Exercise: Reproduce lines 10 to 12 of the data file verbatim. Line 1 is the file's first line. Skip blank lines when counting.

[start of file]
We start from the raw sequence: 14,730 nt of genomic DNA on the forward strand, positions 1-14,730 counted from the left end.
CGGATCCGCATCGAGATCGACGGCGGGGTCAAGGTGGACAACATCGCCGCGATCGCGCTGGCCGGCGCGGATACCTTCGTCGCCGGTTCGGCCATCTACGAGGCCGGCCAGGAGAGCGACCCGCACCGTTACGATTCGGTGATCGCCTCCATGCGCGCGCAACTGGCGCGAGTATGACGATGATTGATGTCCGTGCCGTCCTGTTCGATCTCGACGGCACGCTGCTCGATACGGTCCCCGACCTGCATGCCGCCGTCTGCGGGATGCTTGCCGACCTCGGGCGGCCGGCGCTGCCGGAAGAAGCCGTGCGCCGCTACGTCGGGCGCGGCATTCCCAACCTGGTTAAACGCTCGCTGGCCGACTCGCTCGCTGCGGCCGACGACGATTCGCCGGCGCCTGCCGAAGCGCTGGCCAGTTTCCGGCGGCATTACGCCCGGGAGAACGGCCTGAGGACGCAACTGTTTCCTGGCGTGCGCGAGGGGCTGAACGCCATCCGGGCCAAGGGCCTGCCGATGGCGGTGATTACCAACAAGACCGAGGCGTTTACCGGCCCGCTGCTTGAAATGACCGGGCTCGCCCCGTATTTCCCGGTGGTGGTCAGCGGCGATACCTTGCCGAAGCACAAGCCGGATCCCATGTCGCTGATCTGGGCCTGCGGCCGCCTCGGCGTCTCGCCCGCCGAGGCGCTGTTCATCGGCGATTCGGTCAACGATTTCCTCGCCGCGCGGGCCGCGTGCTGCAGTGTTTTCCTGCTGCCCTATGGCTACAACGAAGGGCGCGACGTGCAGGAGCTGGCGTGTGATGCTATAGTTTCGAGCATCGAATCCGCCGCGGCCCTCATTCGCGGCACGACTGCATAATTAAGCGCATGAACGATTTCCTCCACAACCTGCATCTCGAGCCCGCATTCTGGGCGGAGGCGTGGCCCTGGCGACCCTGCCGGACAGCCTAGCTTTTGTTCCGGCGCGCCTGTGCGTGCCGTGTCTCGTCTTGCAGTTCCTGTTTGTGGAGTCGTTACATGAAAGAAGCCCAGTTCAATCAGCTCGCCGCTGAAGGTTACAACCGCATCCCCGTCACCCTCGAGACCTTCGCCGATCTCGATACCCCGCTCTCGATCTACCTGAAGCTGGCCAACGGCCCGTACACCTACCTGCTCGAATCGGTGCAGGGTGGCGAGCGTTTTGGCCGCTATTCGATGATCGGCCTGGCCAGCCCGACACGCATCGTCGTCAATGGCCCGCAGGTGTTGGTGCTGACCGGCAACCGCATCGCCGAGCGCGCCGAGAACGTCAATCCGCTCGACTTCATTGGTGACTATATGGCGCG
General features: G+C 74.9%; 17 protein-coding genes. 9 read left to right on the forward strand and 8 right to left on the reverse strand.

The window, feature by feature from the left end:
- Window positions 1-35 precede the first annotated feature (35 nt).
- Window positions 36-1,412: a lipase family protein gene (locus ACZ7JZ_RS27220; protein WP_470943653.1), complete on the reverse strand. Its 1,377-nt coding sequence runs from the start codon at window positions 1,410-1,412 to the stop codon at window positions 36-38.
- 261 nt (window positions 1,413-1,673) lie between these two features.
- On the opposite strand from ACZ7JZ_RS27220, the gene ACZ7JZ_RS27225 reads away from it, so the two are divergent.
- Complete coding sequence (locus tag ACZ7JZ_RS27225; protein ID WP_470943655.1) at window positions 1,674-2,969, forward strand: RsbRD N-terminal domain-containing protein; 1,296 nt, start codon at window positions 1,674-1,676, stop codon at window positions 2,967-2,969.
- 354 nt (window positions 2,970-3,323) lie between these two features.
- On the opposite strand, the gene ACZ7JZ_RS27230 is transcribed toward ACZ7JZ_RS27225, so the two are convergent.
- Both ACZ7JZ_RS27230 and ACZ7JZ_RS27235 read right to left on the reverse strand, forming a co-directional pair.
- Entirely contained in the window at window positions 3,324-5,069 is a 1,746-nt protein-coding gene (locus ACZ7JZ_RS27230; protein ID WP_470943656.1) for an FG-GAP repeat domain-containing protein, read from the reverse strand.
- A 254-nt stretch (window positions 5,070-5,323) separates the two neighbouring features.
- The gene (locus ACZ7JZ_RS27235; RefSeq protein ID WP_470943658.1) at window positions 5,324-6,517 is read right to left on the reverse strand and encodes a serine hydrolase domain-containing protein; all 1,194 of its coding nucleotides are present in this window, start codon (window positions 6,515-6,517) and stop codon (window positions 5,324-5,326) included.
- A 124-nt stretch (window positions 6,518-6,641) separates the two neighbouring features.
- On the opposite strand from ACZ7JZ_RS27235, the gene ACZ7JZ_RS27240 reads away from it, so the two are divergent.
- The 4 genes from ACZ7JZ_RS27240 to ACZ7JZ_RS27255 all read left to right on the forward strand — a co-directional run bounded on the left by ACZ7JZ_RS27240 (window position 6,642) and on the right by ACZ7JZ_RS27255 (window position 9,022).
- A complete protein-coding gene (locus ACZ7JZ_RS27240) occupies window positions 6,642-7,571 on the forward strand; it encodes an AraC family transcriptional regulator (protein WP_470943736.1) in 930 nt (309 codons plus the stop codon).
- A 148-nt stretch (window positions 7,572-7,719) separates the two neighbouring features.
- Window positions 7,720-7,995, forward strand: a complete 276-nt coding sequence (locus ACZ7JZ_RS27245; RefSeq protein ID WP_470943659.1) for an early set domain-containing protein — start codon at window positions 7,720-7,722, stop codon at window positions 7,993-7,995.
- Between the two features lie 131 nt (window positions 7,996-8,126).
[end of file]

- 354 nt (window positions 2,970-3,323) lie between these two features.
- On the opposite strand, the gene ACZ7JZ_RS27230 is transcribed toward ACZ7JZ_RS27225, so the two are convergent.
- Both ACZ7JZ_RS27230 and ACZ7JZ_RS27235 read right to left on the reverse strand, forming a co-directional pair.